From art student to artist, designer to chef to restaurateur, Karen Carrier has been creating in different mediums for over 25 years. An energetic and vivacious woman, Carrier was born and raised in Memphis. Her first love was painting and glasswork and that, in a roundabout way, is where she got her start in the culinary world. Apprenticing and studying under the brilliant artist, Dorothy Sturm, Carrier spent her early years at The Memphis Academy of Art gaining as much knowledge as Ms. Sturm would bestow.
After graduating with a Bachelor of Fine Arts from The Memphis Academy of Art and receiving a scholarship to Hunter College for her MFA in painting Carrier lit out to New York City in 1980.
In an effort to support her self she enrolled in The New York Cooking School for a six-week intensive food course. Karen’s culinary journey in New York City during the 1980’s charged her creative juices, and she eventually gave up her scholarship to Hunter College and chose to continue on her culinary journey.
“It was a chance encounter in the restroom of a trendy New York restaurant. A struggling art student mentioned her love of cooking and lack of money. The other woman, Chef Susan Trilling (one of New York’s top caterers) was a caterer in need of help. The two exchanged names, the student promised to start work the next day and Carrier never returned to graduate school. They worked together over the next several years riding the Tex Mex wave and helping to usher in the Cajun Creole craze at the acclaimed Tribeca restaurant Bon Ton Roule.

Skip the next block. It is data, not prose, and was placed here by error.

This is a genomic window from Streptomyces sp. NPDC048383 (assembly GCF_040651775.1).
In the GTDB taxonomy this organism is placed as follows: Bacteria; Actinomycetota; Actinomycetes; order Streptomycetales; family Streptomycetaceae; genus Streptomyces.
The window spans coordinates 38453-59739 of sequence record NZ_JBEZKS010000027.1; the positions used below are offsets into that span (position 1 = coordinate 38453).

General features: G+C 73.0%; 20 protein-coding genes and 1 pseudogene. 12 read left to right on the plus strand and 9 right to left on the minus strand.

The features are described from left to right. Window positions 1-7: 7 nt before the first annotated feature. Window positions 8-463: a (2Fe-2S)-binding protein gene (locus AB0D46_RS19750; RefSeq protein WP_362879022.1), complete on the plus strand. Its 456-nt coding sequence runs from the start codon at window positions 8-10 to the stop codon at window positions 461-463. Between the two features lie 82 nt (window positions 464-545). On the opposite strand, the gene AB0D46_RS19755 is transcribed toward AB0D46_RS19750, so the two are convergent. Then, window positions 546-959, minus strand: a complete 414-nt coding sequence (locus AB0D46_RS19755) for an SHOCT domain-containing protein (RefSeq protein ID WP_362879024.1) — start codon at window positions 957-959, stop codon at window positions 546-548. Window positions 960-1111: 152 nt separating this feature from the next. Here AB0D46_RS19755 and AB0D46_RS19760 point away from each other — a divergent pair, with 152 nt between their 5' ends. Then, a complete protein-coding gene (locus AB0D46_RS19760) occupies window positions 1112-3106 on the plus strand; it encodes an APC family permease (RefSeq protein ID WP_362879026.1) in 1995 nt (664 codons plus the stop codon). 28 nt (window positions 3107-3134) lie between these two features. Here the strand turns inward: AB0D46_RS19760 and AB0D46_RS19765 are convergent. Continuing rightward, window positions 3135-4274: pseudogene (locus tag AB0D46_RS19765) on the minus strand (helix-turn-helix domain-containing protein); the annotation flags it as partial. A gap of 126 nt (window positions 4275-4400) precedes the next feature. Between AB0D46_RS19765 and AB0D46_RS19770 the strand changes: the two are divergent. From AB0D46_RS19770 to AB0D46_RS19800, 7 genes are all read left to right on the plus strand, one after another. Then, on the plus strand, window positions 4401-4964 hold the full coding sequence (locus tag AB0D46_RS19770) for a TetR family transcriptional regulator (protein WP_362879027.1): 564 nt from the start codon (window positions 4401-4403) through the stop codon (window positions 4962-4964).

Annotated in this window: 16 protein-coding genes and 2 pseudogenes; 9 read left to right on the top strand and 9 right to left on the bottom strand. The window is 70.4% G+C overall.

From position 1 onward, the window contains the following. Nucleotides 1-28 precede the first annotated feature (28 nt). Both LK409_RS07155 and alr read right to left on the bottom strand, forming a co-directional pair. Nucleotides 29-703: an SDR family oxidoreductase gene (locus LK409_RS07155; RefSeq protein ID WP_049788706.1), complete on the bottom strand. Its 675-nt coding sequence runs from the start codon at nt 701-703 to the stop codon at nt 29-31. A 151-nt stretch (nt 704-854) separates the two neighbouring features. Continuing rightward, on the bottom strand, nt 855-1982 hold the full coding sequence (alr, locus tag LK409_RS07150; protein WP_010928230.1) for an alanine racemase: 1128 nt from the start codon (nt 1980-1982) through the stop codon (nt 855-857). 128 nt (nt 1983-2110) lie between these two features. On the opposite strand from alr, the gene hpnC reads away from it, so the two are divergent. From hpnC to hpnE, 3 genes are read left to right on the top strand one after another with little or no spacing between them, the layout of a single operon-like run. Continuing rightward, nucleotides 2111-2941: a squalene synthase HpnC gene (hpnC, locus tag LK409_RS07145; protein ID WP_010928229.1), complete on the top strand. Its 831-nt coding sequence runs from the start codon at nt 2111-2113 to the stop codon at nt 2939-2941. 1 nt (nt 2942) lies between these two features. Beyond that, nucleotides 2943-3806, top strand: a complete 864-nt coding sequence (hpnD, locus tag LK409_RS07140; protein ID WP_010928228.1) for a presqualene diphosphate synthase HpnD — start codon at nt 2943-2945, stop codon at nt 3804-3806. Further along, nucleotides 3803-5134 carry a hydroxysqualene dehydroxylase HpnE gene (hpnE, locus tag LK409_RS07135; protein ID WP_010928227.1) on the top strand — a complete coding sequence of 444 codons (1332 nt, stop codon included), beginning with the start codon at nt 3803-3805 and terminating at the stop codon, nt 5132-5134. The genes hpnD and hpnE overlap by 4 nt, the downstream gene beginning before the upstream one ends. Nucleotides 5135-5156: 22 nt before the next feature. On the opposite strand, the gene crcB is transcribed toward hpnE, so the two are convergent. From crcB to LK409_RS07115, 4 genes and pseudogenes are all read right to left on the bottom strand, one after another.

In 1983 Carrier launched Lunch Catering in New York City, to the fashion photography industry. She later celebrated Independence Day in 1986, with the birth of her first restaurant, Automatic Slims – One Bar Under a Groove; a Memphis meets Manhattan Juke Joint in Greenwich Village that melds soul food with Southern fried sensibilities.
Like all good Southerners, she eventually returned home to Memphis in 1987, to start a family and plant the seeds for a restaurant empire. While pregnant with her first child, Carrier’s first venture was creating Memphis’ premier catering company, Another Roadside Attraction Catering.
Upon arriving back in the South, Carrier reconnected with her mentor Dorothy Sturm. Believing the world needed to experience the genius of Sturm, Carrier produced a large scale retrospective on “The Art of Dorothy Sturm” at The University of Memphis Art Museum in conjunction with the book, “Cobalt – The Art of Dorothy Sturm.”
Twenty years ago in 1991, Chef Karen B. Carrier sparked the stunning revival of downtown Memphis with her funky, Automatic Slims Tonga Club, a Caribbean cowboy café and sibling to the original. Critics have applied descriptors like daring, exuberant, eclectic and risk taking to Automatic Slims when it opened in 1991, words that apply equally well to the fusion food, the funky décor, and chef owner Karen B. Carrier. In 2008, after seventeen years in downtown Memphis, Carrier sold Automatic Slims.
In 1996 Carrier moved out of her 1886 Victorian home and transformed it into Cielo, a supper club set in a grand old Victorian home. She transformed the home into a campy wonderland worthy of anything ever imagined by Lewis Carroll. In 2007 Carrier transformed Cielo to The Mollie Fontaine Lounge.